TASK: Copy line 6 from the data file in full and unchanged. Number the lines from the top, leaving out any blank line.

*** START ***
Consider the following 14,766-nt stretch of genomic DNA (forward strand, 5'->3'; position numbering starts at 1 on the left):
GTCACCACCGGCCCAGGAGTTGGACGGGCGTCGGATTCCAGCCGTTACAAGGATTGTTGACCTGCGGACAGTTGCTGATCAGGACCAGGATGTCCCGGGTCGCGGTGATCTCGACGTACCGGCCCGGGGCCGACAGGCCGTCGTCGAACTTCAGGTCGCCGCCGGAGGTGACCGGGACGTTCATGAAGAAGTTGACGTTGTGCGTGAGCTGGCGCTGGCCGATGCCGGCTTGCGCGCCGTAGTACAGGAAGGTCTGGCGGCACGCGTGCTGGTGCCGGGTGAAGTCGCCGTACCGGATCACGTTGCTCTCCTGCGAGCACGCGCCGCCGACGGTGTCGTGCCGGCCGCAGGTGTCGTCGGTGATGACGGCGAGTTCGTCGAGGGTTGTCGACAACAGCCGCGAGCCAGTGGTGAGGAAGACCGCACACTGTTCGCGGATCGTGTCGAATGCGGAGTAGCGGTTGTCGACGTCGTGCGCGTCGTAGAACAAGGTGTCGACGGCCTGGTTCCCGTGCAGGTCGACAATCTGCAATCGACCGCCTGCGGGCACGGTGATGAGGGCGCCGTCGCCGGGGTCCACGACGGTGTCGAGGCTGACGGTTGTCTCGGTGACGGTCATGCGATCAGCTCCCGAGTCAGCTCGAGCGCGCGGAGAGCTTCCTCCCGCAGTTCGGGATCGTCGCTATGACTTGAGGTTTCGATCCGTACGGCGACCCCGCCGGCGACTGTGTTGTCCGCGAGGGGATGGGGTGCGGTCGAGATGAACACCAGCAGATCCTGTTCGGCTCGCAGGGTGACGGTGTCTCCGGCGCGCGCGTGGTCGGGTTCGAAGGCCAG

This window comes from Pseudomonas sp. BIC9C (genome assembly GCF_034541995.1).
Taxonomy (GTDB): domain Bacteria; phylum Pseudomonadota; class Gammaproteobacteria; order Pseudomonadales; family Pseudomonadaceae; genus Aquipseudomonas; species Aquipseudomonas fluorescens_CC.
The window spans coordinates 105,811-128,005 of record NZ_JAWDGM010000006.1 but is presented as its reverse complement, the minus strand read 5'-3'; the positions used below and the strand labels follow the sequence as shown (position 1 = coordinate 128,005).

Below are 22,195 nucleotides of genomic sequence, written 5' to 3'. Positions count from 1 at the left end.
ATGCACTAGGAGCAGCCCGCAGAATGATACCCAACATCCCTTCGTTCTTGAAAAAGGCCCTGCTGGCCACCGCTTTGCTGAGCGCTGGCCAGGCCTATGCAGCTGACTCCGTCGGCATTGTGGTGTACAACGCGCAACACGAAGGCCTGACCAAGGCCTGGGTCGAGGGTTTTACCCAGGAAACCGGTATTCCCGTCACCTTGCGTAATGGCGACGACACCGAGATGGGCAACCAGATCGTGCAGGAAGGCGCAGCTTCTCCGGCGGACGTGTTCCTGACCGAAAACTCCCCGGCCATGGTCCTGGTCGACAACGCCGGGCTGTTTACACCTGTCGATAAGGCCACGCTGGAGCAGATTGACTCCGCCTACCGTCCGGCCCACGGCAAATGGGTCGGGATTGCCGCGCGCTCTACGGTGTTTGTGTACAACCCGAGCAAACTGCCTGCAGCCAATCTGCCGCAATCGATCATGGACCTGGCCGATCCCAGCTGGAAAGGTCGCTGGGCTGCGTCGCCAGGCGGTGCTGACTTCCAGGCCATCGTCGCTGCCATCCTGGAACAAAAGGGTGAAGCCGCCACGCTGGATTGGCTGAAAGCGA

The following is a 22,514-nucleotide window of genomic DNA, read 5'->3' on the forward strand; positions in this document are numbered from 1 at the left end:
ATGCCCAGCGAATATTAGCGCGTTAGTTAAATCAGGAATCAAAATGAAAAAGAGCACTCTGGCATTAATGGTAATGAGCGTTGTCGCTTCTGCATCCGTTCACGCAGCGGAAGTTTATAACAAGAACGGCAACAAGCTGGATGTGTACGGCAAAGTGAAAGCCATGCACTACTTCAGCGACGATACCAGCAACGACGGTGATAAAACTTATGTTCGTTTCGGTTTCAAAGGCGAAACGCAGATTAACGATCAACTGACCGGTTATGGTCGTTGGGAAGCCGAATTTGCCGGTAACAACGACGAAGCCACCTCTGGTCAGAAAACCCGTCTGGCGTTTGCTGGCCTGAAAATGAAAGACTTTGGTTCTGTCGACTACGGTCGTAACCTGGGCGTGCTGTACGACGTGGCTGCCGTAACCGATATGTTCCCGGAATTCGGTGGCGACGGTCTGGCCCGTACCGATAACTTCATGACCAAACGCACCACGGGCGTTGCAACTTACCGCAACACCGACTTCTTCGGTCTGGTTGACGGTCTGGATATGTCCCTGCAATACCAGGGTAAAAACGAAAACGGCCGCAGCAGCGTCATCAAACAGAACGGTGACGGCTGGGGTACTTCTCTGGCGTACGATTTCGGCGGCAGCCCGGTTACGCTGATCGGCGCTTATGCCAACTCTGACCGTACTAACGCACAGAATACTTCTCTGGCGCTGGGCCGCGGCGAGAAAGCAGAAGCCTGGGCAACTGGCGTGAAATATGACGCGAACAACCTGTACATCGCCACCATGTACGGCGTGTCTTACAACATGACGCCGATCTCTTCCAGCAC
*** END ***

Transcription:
Below are 22,195 nucleotides of genomic sequence, written 5' to 3'. Positions count from 1 at the left end.